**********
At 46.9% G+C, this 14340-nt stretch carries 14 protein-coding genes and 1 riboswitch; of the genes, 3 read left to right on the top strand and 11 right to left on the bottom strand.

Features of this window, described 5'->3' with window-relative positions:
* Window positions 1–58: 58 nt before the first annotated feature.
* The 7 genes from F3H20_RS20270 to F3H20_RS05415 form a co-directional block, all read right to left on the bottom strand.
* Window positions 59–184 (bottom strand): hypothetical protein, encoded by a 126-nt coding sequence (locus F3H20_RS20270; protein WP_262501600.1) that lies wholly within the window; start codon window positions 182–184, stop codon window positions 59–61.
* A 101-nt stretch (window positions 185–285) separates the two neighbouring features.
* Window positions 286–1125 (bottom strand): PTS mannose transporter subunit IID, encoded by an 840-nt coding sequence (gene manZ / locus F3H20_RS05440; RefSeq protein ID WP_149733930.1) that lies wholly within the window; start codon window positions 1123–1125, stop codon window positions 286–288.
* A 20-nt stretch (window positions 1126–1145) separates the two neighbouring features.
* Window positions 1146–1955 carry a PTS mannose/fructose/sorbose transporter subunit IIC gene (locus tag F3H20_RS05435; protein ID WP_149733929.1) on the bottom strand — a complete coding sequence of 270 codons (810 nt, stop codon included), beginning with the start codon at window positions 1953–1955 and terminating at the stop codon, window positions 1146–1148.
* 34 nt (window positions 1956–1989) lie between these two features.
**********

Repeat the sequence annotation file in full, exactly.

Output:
At 46.9% G+C, this 14340-nt stretch carries 14 protein-coding genes and 1 riboswitch; of the genes, 3 read left to right on the top strand and 11 right to left on the bottom strand.

Features of this window, described 5'->3' with window-relative positions:
* Window positions 1–58: 58 nt before the first annotated feature.
* The 7 genes from F3H20_RS20270 to F3H20_RS05415 form a co-directional block, all read right to left on the bottom strand.
* Window positions 59–184 (bottom strand): hypothetical protein, encoded by a 126-nt coding sequence (locus F3H20_RS20270; protein WP_262501600.1) that lies wholly within the window; start codon window positions 182–184, stop codon window positions 59–61.
* A 101-nt stretch (window positions 185–285) separates the two neighbouring features.
* Window positions 286–1125 (bottom strand): PTS mannose transporter subunit IID, encoded by an 840-nt coding sequence (gene manZ / locus F3H20_RS05440; RefSeq protein ID WP_149733930.1) that lies wholly within the window; start codon window positions 1123–1125, stop codon window positions 286–288.
* A 20-nt stretch (window positions 1126–1145) separates the two neighbouring features.
* Window positions 1146–1955 carry a PTS mannose/fructose/sorbose transporter subunit IIC gene (locus tag F3H20_RS05435; protein ID WP_149733929.1) on the bottom strand — a complete coding sequence of 270 codons (810 nt, stop codon included), beginning with the start codon at window positions 1953–1955 and terminating at the stop codon, window positions 1146–1148.
* 34 nt (window positions 1956–1989) lie between these two features.